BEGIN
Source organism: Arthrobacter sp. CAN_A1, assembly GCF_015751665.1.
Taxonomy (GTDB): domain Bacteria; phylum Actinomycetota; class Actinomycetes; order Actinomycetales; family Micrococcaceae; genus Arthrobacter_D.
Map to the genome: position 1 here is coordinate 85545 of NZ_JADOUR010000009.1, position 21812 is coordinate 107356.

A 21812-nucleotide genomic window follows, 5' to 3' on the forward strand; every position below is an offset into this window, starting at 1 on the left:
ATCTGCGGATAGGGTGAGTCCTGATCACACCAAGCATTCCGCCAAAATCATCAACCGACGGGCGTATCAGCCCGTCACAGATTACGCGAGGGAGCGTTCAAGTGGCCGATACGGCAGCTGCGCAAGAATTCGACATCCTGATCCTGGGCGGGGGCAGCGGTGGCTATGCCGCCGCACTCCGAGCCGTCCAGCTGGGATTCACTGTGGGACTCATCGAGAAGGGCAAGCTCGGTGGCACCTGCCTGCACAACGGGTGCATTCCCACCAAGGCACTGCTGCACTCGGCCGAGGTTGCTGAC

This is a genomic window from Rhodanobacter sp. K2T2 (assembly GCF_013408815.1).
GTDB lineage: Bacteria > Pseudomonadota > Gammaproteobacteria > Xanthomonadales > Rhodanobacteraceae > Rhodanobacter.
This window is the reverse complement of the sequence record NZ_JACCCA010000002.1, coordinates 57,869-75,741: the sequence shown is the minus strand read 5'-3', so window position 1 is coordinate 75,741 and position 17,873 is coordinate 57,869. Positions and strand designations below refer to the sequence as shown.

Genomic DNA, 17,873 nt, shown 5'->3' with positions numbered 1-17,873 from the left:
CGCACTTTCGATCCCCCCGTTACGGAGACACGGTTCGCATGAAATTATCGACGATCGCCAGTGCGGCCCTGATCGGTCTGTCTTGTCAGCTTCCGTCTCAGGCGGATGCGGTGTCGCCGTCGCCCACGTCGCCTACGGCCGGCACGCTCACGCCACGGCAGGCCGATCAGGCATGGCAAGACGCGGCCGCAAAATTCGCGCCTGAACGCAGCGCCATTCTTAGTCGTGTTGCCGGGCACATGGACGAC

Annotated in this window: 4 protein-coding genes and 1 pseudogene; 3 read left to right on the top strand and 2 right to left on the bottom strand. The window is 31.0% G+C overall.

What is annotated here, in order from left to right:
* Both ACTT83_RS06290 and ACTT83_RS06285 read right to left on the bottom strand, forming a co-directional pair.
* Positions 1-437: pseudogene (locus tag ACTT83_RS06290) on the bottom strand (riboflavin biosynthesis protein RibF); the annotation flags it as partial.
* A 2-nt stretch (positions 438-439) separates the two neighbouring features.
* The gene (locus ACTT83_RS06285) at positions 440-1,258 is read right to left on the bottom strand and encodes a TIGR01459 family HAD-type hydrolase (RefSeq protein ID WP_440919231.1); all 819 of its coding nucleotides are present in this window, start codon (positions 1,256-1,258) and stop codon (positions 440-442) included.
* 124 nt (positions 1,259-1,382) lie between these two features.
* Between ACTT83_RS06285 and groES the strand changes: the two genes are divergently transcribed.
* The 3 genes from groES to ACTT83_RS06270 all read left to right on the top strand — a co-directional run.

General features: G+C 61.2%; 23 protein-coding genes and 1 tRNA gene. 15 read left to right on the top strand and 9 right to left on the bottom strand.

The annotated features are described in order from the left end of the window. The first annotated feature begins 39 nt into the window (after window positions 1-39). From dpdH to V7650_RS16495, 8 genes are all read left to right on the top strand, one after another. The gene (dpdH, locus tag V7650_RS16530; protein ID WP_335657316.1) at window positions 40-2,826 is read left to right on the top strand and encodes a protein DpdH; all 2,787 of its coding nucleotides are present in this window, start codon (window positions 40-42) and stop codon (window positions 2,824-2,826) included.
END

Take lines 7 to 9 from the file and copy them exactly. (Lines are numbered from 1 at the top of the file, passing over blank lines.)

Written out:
GTDB lineage: Bacteria > Pseudomonadota > Gammaproteobacteria > Xanthomonadales > Rhodanobacteraceae > Rhodanobacter.
This window is the reverse complement of the sequence record NZ_JACCCA010000002.1, coordinates 57,869-75,741: the sequence shown is the minus strand read 5'-3', so window position 1 is coordinate 75,741 and position 17,873 is coordinate 57,869. Positions and strand designations below refer to the sequence as shown.

Genomic DNA, 17,873 nt, shown 5'->3' with positions numbered 1-17,873 from the left: